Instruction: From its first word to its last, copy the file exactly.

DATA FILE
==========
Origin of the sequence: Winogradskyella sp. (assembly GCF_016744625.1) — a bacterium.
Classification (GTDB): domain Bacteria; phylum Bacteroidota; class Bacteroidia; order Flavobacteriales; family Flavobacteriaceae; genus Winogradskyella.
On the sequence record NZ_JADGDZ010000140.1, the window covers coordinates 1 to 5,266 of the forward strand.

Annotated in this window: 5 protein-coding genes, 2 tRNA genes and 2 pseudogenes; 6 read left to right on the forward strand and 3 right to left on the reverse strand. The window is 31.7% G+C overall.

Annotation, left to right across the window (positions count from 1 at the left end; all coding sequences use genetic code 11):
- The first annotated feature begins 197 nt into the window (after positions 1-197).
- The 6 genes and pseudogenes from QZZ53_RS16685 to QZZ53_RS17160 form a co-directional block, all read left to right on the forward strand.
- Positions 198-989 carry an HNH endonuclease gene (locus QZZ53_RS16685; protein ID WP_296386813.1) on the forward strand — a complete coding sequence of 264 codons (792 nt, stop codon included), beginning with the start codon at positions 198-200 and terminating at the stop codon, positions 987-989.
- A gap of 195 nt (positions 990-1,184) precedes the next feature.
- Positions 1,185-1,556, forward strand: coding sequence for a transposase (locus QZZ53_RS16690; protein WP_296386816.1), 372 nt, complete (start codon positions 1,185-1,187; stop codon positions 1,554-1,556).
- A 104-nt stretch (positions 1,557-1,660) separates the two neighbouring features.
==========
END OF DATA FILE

Origin of the sequence: Winogradskyella sp. (assembly GCF_016744625.1) — a bacterium.
Classification (GTDB): domain Bacteria; phylum Bacteroidota; class Bacteroidia; order Flavobacteriales; family Flavobacteriaceae; genus Winogradskyella.
On the sequence record NZ_JADGDZ010000140.1, the window covers coordinates 1 to 5,266 of the forward strand.

Annotated in this window: 5 protein-coding genes, 2 tRNA genes and 2 pseudogenes; 6 read left to right on the forward strand and 3 right to left on the reverse strand. The window is 31.7% G+C overall.

Annotation, left to right across the window (positions count from 1 at the left end; all coding sequences use genetic code 11):
- The first annotated feature begins 197 nt into the window (after positions 1-197).
- The 6 genes and pseudogenes from QZZ53_RS16685 to QZZ53_RS17160 form a co-directional block, all read left to right on the forward strand.
- Positions 198-989 carry an HNH endonuclease gene (locus QZZ53_RS16685; protein ID WP_296386813.1) on the forward strand — a complete coding sequence of 264 codons (792 nt, stop codon included), beginning with the start codon at positions 198-200 and terminating at the stop codon, positions 987-989.
- A gap of 195 nt (positions 990-1,184) precedes the next feature.
- Positions 1,185-1,556, forward strand: coding sequence for a transposase (locus QZZ53_RS16690; protein WP_296386816.1), 372 nt, complete (start codon positions 1,185-1,187; stop codon positions 1,554-1,556).
- A 104-nt stretch (positions 1,557-1,660) separates the two neighbouring features.